can support this national effort.

MAS will be appointing a new chief executive by July 1 st, 2015. Ahman Jauhari will continue to
lead MAS airlines until next year while Khazanah searches for a suitable replacement, which is
expected to be decided by the end of 2014.
3.3 Strategic plan to handle on Manpower Excessive issues

3.3.1 Job design Theories

Job design follows job analysis i.e. it is the next step after job analysis. It aims at outlining and
organising tasks, duties and responsibilities into a single unit of work for the achievement of
certain objectives. It also outlines the methods and relationships that are essential for the success
of a certain job. In simpler terms it refers to the what, how much, how many and the order of the
tasks for a job/s.
Job design essentially involves integrating job responsibilities or content and certain
qualifications that are required to perform the same. It outlines the job responsibilities very
clearly and also helps in attracting the right candidates to the right job. Further it also makes the
job look interesting and specialised.
There are various steps involved in job design that follow a logical sequence, those that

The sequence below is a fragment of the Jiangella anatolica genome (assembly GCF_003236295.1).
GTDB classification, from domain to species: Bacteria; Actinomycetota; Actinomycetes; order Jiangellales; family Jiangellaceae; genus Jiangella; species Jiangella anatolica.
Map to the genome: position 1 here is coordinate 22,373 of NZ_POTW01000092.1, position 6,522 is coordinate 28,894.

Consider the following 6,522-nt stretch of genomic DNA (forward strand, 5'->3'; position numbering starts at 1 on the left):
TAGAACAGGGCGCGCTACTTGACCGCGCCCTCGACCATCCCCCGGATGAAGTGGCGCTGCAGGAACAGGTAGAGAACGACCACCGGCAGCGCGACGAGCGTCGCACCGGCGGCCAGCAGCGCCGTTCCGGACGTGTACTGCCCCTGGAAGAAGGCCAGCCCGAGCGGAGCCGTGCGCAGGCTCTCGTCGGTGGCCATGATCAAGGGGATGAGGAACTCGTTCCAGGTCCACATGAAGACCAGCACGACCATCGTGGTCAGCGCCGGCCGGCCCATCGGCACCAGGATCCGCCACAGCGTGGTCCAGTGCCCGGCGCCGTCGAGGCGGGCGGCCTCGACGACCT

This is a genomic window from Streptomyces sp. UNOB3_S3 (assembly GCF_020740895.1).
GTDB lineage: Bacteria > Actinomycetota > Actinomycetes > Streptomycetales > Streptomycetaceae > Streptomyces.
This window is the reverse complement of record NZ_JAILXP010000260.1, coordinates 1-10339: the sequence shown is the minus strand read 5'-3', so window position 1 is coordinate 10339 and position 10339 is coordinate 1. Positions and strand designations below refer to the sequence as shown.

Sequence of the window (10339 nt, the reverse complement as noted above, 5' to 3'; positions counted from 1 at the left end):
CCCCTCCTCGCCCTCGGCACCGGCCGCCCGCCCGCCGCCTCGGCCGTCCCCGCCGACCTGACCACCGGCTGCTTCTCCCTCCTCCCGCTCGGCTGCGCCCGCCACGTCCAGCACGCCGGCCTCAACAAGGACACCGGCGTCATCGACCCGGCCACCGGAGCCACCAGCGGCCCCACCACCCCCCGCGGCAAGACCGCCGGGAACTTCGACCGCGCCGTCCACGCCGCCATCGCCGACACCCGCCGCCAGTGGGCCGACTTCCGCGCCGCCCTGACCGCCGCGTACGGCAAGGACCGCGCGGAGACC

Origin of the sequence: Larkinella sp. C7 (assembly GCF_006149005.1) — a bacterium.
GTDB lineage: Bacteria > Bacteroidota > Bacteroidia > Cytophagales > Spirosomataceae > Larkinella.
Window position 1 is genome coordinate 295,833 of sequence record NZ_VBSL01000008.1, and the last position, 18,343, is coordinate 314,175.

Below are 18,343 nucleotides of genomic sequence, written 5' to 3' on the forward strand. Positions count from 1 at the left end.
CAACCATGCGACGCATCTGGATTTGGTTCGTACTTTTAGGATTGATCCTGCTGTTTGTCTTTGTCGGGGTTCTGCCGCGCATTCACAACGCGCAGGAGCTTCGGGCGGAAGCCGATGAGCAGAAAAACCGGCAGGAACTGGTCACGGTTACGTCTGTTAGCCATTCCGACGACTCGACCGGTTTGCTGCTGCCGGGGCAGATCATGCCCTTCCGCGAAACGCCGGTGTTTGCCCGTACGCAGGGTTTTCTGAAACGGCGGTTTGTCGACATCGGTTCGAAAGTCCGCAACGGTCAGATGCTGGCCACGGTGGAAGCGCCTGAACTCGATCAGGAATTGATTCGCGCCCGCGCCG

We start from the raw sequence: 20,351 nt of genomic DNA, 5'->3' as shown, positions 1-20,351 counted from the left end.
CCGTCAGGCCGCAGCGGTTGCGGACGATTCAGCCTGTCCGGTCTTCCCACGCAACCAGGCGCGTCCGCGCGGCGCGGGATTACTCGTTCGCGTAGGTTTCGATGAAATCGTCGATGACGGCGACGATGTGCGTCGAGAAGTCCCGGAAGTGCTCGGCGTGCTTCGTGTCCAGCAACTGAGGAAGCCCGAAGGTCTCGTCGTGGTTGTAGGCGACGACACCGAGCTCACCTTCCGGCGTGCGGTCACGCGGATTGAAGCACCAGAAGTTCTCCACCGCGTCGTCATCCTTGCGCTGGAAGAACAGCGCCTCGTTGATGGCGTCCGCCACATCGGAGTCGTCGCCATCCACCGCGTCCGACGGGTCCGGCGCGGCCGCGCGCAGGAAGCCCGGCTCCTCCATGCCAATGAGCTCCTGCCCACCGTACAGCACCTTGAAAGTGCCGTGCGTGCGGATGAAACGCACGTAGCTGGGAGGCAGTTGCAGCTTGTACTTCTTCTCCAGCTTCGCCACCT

were mentioned earlier on. The sequence is as follows:
1. What tasks are required to e done or what tasks is part of the job?
2. How are the tasks performed?
3. What amount are tasks are required to be done?
4. What is the sequence of performing these tasks?
All these questions are aimed at arriving upon a clear definition of a specific job and thereby
make it less risky for the one performing the same. A well defined job encourages feeling of
achievement among the employees and a sense of high self esteem.

The whole process of job design is aimed to address various problems within the organisational
setup, those that pertain to ones description of a job and the associated relationships. More
specifically the following areas are fine tuned:

Checking the work overload.

Checking upon the work under load.

Ensuring tasks are not repetitive in nature.

Ensuring that employees don not remain isolated.

Defining working hours clearly.

Defining the work processes clearly.

The above mentioned are factors that if not taken care of result into building stress within the
Benefits of Job Design
The following are the benefits of a good job design:
1. Employee Input: A good job design enables a good job feedback. Employees have the
option to vary tasks as per their personal and social needs, habits and circumstances in the
2. Employee Training: Training is an integral part of job design. Contrary to the
philosophy of leave them alone job design lays due emphasis on training people so that
are well aware of what their job demands and how it is to be done.
3. Work / Rest Schedules: Job design offers good work and rest schedule by clearly
defining the number of hours an individual has to spend in his/her job.